What are some of the self-help clichés? How about ‘everyone must walk his own path’? Um, I’m not so much in favor of sexist pigs walking their own path right over my womanhood. How about ‘I’m just in a ____space right now.’ It may sound harmless but the fact that we divide up space into discrete sectors defined by identity is the ideological problem. Think of what ‘identity’ implies—sameness. What is lost is the civic power of difference, of intercourse, cross-contamination of ideas and selves and bodies persona. Sure, I know self-help types pay lip service to ‘diversity’ and learning from others in a way that sounds similar, but they are in the end hamstrung by their (usually unconscious) subscription to the ideological sanctity of the individual unit, of the self-sufficient, self-defining “I”.

In such a space there is little room for ‘We’. So how about I’m in a communal space, and I am struggling within it, sometimes cravenly, sometimes nobly, but always conscious of it. That’s where I want to be. Oops, there I go again with the “I”. That’s where, I think, we want to be when we’re thinking in terms of that great prefix comm-: community, communication…dare I say communism? Whatever—your –ism doesn’t matter. What matters is: can you respond to great philosophy and literature, great political thinking and avant-garde art? Or do you keep gravitating towards that insidiously popular section of Barnes and Noble, “Self-Improvement?” Try improving something other than yourself. I know they say (yet another self-help cliché) you can’t heal the world til you heal yourself.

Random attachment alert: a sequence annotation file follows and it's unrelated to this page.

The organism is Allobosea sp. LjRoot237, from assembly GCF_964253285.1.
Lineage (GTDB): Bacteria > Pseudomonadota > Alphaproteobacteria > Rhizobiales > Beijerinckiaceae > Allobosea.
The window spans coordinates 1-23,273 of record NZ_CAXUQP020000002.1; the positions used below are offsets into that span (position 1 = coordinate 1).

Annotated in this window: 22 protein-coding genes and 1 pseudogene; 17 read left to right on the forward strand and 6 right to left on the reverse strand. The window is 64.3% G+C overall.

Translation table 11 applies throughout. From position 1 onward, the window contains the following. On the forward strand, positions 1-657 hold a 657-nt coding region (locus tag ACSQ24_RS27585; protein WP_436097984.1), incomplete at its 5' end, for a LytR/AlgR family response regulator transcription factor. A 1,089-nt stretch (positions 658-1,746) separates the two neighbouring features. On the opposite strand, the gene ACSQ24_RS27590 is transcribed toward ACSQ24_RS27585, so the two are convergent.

But maybe you can’t heal yourself until you define yourself in terms of the world you and your brothers and sisters want—no,need—to see come into being. Self-care is not the same as self-help. Being healthy and ready to fight for the revolution is not the same as “feeling safe.” As Leonard Cohen sings, “Why don’t you come on back to the war? You can still get married.”

It’s really not about you.